Moving forward together

| Archbishop Bernard Hebda | June 6, 2019 | 0 Comments

At this year’s Vigil of Pentecost, I will be formally announcing that our archdiocese will be embarking on a synod, our first since 1939. A synod is a formal representative assembly designed to help a bishop in his shepherding of the local Church. It is my hope that the process outlined in these pages, involving every parish in our archdiocese, will help us over the next two years to draw on the gifts that have been bestowed in such abundance on the faithful of this archdiocese to discern and establish clear pastoral priorities in a way that will both promote greater unity and lead us to a more vigorous proclamation of Jesus’ good news.

When St. John Paul II promulgated the new Code of Canon Law in 1983, he recognized that the laws of the Church needed to take into consideration the “new way of thinking” that had emerged from the Second Vatican Council. In particular, he identified a need for new canonical structures to reflect the conciliar teaching that presented the Church as the “People of God” and as a “communion,” as well as the doctrine by which “all members of the People of God share, in a manner proper to each of them, in the threefold priestly, prophetic and kingly office of Christ.”

One of the structures that took on a new prominence in that purposeful revision of the Code was the diocesan synod, a traditional structure for consultation and governance in the Church. The notion of the Synod was broadened and reconfigured precisely to serve as a tool for the bishop to engage the People of God (laity, clergy, consecrated men and women, and bishops all walking together) in exercising the responsibility that flows from our common baptism, always in the hope of strengthening the communion that is the Church. Since the reboot of this ancient structure, diocesan synods have consistently served as important instruments in effecting conciliar renewal within the local Church.

In the time that I have served in this archdiocese, I have come to believe that our local Church is particularly ripe for a synod. After the listening sessions that were held in 2015 when I was still serving as the temporary administrator, I drew up suggestions for the next archbishop, never thinking it would be me. At the top of that list was the convoking of an archdiocesan synod. We are blessed here with a particularly well-educated and articulate laity with a strong tradition of service to the Church, who along with their clergy and consecrated brothers and sisters, want to be involved in shaping her future, seeing that appropriately as both their right and their responsibility.

After the pastoral pause necessitated by the bankruptcy and related issues, I have sensed that many of you seem to be ready to roll up your sleeves to address some of the pastoral needs that had been placed on the back burner. The enthusiasm surrounding the new Lay Advisory Board would seem to confirm that. Without losing sight of either the critical importance of our Catholic schools or the urgency of creating safe environments and engaging in outreach to those who have in any way been harmed by the Church, we now need to be deliberate in moving forward on other fronts.

It is in that context that I have been hearing Pope Francis’ repeated articulation of the need for us to be a “listening Church.” While stressing that “discernment is a gift of the Spirit to the Church, to which she responds with listening,” he has concretely modeled for us how a more intentional “listening” might work in discerning and establishing pastoral priorities. In the six years of his pontificate, he has held three synods, plus the recent global summit, and at each of them he has opened wide the process of consultation and encouraged even difficult discussion.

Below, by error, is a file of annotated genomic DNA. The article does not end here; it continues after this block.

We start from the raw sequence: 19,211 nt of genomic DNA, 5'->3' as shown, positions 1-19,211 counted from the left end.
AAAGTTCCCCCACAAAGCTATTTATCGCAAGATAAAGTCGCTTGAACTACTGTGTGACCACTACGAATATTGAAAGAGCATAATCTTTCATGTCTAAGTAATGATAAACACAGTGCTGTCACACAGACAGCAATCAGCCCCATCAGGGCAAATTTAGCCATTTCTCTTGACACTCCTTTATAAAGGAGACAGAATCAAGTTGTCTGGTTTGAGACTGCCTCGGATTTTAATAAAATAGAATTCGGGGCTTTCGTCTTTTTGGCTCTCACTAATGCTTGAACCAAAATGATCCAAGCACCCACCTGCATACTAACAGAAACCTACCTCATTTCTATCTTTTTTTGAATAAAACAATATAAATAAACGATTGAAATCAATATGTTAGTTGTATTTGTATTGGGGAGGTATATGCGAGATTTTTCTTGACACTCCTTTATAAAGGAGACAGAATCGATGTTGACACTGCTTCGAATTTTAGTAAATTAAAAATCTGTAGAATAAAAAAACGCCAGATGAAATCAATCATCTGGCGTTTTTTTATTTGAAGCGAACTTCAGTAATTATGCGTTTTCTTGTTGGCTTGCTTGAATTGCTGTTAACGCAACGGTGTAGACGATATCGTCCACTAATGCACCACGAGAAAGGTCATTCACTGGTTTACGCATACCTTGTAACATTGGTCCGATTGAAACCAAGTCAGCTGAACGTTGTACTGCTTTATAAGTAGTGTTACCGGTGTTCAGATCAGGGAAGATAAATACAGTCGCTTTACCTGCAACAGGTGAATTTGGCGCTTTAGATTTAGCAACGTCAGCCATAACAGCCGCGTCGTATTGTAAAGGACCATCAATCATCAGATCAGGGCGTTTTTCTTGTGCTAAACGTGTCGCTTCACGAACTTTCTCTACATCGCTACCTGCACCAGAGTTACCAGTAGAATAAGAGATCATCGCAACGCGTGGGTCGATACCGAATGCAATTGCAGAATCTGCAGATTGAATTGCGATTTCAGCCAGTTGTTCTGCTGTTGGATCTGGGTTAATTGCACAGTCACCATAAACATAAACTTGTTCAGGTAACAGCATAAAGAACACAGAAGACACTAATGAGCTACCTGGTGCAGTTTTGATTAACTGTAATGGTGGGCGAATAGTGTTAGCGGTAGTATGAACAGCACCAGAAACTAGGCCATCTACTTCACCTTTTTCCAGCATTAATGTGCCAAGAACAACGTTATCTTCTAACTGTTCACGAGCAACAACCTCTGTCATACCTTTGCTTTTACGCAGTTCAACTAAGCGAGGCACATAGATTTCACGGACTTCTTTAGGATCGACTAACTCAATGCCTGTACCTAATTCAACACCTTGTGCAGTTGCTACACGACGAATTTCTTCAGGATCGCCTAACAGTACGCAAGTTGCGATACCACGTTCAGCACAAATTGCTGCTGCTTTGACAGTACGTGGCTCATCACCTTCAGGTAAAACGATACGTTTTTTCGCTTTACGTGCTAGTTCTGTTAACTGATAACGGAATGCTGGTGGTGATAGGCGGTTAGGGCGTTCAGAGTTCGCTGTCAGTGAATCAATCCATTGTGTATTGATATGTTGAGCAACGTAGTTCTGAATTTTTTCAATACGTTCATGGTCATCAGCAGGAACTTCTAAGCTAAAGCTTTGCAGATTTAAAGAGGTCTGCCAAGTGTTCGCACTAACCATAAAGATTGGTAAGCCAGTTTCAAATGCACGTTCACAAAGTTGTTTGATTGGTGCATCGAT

The Holy Father has emphasized that he is not talking about listening that is merely “pro forma,” but rather a sincere and respectful “mutual listening” in which everyone has something to learn. Moreover, it is not just listening to one another but to the Holy Spirit, the “Spirit of truth” (Jn 14:17), to know what the Spirit “is saying to the Churches” (Rev 2:7).

The pre-synod process that we will be using over the next year has been designed to help us as a local Church to listen to each other and to the Holy Spirit. It reflects not only the excellent organizational work of the executive team headed by Bishop Andrew Cozzens, Therese Coons and Father Joseph Bambenek, but also the insights from members of a prayer team who have been meeting for the past seven months and supporting this effort in their daily prayer. They have wisely made sure that the 31 regional or focused listening opportunities that will shape our future discussion and deliberations will all be grounded in prayer and in God’s word. As Pope Francis has noted: “Only in the silence of prayer can one learn the voice of God, perceive the traces of his language (and) have access to his truth.”

I am hoping, brothers and sisters, that you will be active participants in this process. Please keep your eye on your parish bulletin, The Catholic Spirit and a new Synod webpage,, to see how and when you can become involved. The synod will bear fruit only if you, God’s people, are willing to share what is on your heart and what is in your prayer. In the meantime, I would be particularly grateful for your prayers this Pentecost for me and for all those who will be involved in this critical undertaking. Come, Holy Spirit, fill the hearts of your faithful. Enkindle in us the fire of your love.

Read more about the synod


Category: Archdiocesan Synod